A Woman in Comics' Ancient History

Most of the women cartoonist names cited by Laurenn McCubbin are familiar to me, but the historic passions of their advocates do not, apparently, carry them much further into the past than the Twentieth Century. Among the names sidelined in this hasty fashion is Marie Duval, pen name of Isabelle Emilie de Tessier, a teenage French woman who was largely responsible for drawing the adventures of Britain’s Ally Sloper (1867 - 1923), who was the world’s first regular comic strip hero. The character’s name suggests his function: in Victorian England slang, “to ‘slope’ meant to abscond without paying, especially the rent (‘slope down the alley’),” according to comics historian David Kunzle in his monumental History of the Comic Strip. Kunzle continues:

“Ally Sloper first trod the boards in the form he was basically to retain all his long life of 66 years: elderly and gangly, bald, disheveled, with a bulbous potato nose, and often flushed as with drink. He bore two sartorial hallmarks, which were almost characters in themselves with adventures of their own: a bizarre and battered stovepipe hat and an outrageous umbrella. The degraded symbols of bourgeois respectability, they became on the head and in the hand of Sloper symbols of disreputability.”

Possibly inspired by Charles Dickens’ Mr. Micawber (in David Copperfield, 1849), Sloper was a blowhard and a poseur; but he was much more in that line—a knave, a coward, a cheat, a thief and a con man, living by his so-called wits. He first appeared in the August 14, 1867 issue of Judy, a weekly cheap rival to Punch, appealing, as its name implies, to women. (At least two of the staff cartoonists, Kunzle says, were women; alas, he doesn’t name them.) Sloper appeared in four more issues of Judy, then disappeared after October 9. He reappeared, however, two years later on December 1, 1869, and he continued thereafter in various kindred publications until 1923.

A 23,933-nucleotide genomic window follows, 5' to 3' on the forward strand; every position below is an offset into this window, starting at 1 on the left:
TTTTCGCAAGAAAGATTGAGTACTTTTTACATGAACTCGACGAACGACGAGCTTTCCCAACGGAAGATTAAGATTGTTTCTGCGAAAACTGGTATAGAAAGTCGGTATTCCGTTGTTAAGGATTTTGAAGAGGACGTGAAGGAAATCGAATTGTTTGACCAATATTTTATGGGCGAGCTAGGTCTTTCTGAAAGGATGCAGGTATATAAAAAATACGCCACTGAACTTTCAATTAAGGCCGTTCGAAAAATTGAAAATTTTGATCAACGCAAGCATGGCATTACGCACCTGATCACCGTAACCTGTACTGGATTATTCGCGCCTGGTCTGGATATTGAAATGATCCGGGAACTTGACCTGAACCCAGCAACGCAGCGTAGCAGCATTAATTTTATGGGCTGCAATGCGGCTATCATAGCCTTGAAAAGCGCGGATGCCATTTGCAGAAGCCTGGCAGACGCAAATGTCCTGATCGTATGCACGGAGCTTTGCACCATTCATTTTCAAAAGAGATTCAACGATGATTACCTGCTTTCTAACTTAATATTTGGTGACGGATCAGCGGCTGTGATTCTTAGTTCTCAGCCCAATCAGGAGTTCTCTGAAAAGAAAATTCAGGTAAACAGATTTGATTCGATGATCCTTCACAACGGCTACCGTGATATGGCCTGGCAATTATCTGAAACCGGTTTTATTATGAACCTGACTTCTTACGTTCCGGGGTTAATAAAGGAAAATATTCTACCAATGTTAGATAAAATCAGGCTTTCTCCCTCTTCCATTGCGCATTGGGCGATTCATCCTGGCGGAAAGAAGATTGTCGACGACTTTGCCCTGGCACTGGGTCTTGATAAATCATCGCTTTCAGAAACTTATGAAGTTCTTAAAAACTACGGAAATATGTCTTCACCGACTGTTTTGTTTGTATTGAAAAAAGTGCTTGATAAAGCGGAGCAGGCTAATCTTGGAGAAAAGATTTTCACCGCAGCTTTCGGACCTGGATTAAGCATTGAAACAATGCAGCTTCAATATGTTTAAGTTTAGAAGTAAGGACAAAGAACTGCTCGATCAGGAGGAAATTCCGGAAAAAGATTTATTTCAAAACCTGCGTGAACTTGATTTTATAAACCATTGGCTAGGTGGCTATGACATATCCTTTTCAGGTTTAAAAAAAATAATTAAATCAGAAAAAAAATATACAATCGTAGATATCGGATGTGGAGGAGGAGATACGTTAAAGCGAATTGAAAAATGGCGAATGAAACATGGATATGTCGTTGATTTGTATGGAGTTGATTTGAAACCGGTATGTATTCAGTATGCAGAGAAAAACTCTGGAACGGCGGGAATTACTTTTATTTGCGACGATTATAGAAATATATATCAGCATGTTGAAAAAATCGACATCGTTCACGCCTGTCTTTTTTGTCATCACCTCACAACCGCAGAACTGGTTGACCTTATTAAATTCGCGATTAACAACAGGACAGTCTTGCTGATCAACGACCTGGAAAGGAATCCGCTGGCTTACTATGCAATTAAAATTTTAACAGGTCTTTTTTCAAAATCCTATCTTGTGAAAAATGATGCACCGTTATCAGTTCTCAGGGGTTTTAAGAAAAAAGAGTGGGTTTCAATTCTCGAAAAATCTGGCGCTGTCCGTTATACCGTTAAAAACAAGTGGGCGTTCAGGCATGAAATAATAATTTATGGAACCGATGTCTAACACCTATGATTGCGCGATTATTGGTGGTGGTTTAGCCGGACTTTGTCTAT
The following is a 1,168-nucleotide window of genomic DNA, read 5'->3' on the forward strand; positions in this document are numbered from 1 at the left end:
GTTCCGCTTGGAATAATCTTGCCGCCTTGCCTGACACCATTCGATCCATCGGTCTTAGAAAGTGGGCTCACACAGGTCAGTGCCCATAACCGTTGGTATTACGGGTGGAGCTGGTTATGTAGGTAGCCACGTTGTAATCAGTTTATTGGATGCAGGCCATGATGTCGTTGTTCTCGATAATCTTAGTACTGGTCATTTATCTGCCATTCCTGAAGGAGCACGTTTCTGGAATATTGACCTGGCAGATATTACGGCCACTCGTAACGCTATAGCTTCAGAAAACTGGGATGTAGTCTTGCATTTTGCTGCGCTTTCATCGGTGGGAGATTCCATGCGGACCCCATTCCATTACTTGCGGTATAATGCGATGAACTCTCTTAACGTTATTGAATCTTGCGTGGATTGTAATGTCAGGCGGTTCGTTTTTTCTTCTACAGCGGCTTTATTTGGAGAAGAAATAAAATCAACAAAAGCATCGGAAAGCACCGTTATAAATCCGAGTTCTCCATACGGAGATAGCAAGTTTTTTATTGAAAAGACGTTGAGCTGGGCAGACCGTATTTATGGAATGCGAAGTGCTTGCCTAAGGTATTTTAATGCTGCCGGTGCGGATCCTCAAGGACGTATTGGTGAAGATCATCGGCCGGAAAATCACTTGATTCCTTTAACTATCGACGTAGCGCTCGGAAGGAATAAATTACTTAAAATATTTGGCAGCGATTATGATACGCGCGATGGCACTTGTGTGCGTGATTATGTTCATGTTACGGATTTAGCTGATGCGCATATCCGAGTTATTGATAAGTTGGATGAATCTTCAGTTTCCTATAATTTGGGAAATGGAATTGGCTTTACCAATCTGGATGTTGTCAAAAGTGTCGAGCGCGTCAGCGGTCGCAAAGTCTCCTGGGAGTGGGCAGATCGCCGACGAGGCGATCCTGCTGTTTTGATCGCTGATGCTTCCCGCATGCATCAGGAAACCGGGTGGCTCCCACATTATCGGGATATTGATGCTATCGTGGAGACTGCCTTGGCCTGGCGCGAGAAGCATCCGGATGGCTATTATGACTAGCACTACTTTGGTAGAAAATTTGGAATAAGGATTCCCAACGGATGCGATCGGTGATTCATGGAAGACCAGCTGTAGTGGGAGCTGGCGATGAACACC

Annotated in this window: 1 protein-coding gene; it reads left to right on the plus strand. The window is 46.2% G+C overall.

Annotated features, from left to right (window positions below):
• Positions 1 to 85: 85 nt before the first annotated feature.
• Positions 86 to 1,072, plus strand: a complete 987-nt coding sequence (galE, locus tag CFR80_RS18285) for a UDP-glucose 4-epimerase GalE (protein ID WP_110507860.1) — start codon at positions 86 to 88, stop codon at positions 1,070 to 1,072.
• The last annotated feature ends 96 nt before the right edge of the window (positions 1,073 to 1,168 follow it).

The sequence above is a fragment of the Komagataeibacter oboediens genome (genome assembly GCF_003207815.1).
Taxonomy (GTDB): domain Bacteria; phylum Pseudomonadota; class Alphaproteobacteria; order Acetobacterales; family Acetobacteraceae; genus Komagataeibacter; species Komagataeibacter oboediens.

Although some details of Ally Sloper’s conception and development have been disputed, his creation is usually credited to Charles Henry Ross, a comic novelist and former civil servant, who may (or may not) have been editor of Judy at the magazine’s debut. By the time of Sloper’s return to the magazine in 1869, Ross had assumed editorial control of Judy, and he was married to Tessier, who, according to Kunzle, took over the drawing of Sloper.

Among the competing contentions is the one that maintains Ross both wrote and drew the early Sloper, relinquishing the art chores to Tessier in 1869 but continuing to contribute storylines. The other view is that Tessier was the principal artist from the very beginning. Some misguided souls maintain that Tessier “inked” Ross, difficult to do at the time, when artists drew on woodblocks that were then turned over to engravers to prepare for printing.

But whether Tessier — or, to use her pen name, Duval— solo’d on the first five Sloper strips or not is almost beside the point: no one questions that she drew him after his 1869 return, during his most formative period from 1870 to 1872, a total of 60 distinct appearances. After that, Sloper showed up only about a dozen times a year until about 1877, when, Kunzle says, he began to fade from view.

Still presumably drawn by Duval, Sloper appeared in various annual collections or anthologies (like Ally Sloper’s Comic Kalendar) until 1884, when he was taken over by the Dalziel engraving firm (owners of Judy), which produced Ally Sloper’s Half Holiday for the next eon or so.

Duval died in 1890, but she had presumably surrendered the drawing chores on Sloper about the time Dalziel took over. Dalziel’s Sloper was drawn, starting July 1884, by W.G. Baxter, until his death June 2, 1888, after which W.F. Thomas drew the character for years thereafter.  

Without much dispute, however, Duval was the shaping genius behind Britain’s first continuing comic character, whether or not she worked with her husband on storylines; her name appeared as the byline more often than her husband’s.


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